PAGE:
Kiwis really like to get out there and see the world – especially when it means life turns into one long party! Lotus Belle’s New Zealand owner Jessica Walsh explains how being “festival fabulous” turned into a fulltime career and gives her guide to the globe’s ultimate events.
Ladies and gentlemen, we are gathered here today…
I can’t recall where this obsession started: probably something to do with my early fascination with music combined with a teenage love of the outdoors and camping. But it has now become so much of a way of life that after nearly (gulp) 18 years on the circuit, the mere mention of the word “festival” has me salivating like Pavlov’s dogs – well at least like Pavlov’s dogs kitted out in bum bag, false eyelashes and a sippy cup*.
I might not remember how it started, but I certainly know where my love for festivals started: the legendary Gathering Festival on Takaka Hill in the stunning north coast of the South Island of New Zealand. As part of a group of 17-year-olds on a first roadtrip adventure from Auckland, we crammed into a Toyota Camry (generously provided by Dad) and spent 12 hours on the open road followed by eight hours in a clogged up single-track queue to have the time of our lives. Was the long-distance travel worth it? Heck yes? Did I want to go back next year? Yes, yes, yes!
That Gathering sowed the seed of what has now grown into Lotus Belle. Wonderful events such as the Green Man in Wales and the Burning man in Nevada taught me what works and what doesn’t – I learnt how to fall asleep while the music still blared; I learnt how to banter, barter and forage for food; I learnt how to wear the same false eyelashes three days in a row and still look good, I learnt how to offset my carbon jandal-print** by turning car-packing into a tetras-like artform so I can transport as many of my beloved festival friends as possible.
And now that I’m immersed in this global festival lifestyle, I’ve learnt how to make a living out of it. Alongside my amazing business partner, Hari, who lives on the other side of the world – we’ve created Lotus Belle. We make tents. We’ve built a great e-commerce business. And we sell our tents all over the world to people who, like us, love to see the world as a giant festival, just waiting to happen. Our customers include everyone from animal rights activists to a top Hollywood studio executive, from a sultan in the Middle East to a leading expert on permaculture and even a well-known American Billionaire. They come from all walks of life, with one goal; to get away from it all.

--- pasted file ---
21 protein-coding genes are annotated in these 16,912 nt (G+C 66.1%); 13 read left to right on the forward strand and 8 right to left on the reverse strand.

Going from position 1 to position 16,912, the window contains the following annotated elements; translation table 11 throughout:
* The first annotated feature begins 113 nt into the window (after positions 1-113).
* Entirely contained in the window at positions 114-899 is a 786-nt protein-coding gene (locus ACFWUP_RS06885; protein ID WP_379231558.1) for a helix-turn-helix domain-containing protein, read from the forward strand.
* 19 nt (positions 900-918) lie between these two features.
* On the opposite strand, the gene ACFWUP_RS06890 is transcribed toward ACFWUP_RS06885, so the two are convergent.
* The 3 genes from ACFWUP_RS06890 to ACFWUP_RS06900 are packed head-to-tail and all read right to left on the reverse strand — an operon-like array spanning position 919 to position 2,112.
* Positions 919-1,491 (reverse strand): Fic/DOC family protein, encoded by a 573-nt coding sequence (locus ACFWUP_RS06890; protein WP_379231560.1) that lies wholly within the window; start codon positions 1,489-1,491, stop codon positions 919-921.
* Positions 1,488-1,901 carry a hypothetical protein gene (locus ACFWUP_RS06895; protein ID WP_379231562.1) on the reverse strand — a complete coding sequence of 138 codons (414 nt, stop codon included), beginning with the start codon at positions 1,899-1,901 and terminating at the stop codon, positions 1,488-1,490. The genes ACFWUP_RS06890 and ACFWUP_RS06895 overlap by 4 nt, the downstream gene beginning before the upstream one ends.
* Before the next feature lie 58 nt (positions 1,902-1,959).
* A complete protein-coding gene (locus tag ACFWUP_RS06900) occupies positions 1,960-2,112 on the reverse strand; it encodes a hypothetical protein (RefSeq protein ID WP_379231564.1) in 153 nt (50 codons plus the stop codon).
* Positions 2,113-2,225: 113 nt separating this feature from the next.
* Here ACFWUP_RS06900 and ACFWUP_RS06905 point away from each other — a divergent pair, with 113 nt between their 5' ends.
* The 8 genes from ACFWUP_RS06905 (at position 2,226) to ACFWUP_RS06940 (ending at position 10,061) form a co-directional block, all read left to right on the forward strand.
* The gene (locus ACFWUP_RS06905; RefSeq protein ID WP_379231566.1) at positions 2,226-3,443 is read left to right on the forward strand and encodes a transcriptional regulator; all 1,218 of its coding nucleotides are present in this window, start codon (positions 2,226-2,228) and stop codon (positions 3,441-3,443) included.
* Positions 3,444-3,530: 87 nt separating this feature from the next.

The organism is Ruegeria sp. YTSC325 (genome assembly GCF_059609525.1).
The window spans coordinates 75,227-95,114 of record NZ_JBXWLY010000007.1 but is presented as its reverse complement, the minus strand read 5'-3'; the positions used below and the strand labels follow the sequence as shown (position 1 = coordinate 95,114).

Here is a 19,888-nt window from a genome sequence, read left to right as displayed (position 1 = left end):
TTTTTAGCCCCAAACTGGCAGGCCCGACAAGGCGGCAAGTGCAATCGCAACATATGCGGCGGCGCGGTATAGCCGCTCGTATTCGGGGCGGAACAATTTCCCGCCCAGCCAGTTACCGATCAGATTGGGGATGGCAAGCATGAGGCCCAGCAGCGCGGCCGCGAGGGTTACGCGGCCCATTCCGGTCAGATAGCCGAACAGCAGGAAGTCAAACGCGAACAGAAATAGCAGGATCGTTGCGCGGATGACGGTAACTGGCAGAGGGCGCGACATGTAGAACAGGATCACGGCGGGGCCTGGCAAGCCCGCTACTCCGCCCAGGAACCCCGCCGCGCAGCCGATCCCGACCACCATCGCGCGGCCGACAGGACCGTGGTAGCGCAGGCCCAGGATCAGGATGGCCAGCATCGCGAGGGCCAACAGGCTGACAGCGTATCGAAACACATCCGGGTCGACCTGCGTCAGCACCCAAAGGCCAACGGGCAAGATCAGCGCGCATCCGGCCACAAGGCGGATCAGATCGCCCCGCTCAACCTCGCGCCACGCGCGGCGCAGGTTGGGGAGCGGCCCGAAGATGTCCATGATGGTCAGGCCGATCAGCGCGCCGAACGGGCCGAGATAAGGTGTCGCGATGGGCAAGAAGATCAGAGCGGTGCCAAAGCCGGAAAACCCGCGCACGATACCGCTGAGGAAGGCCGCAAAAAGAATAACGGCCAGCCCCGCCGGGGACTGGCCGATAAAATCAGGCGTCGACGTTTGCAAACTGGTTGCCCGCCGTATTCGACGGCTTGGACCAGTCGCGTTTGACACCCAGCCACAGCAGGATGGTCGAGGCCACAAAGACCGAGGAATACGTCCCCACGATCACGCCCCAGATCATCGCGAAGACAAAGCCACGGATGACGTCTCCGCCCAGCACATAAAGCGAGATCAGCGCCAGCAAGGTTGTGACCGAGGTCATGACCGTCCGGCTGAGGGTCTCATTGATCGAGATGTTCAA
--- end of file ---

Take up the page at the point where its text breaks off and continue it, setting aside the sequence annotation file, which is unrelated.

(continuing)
The never-ending festival
It made no sense to sit at home and hope that Lotus Belle was going to raise itself – so my festival bug gave me the perfect opportunity to spend nine months last year travelling the globe, growing our Lotus Belle family, launching our United States section – and, of course, tasting the best festivals the world has to offer.
The New Year: The first seconds of the new year were spent in glorious Gisborne on the east coast of New Zealand at Rhythm and Vines and the BW Camping festival. This proved the perfect place to trial our tents in a glamping atmosphere – somewhere with history (Rhythm and Vines was founded in 2003), somewhere with a great atmosphere (this is pretty much the largest festival in NZ and makes the most of that great Gizzy sunshine), and somewhere with a bit of attitude (it’s New Year’s Eve after all and can get just a little bit messy).
January 24-27: Next was a quick trip across the Tasman to the Rainbow Serpent Festival just outside of Melbourne. This festival really has it all: from raving dance-fuelled lunatics to amazing workshops led by local elders detailing the Aboriginal history of the area, and from acro-yoga and healing workshops. Despite the madcap crew in the dance fields, a great proportion of the Rainbow Serpent crowd is made up of families attracted by the great selection of food and a huge variety of stalls. Just be aware this is Melbourne’s big festival of the year so the city folk are really letting their hair down and there are a few oddities about the place.
February 14-16: Homeward bound for Splore my absolute favourite kiwi festival and surprisingly the only one I’ve been to, in the world, where you can swim around in the sea and see the main stage! So much love and appreciation for this festie, not just because of the fantastic line-up year in, year out for its commitment to being clean and green. It’s like a big warm hug of a festival.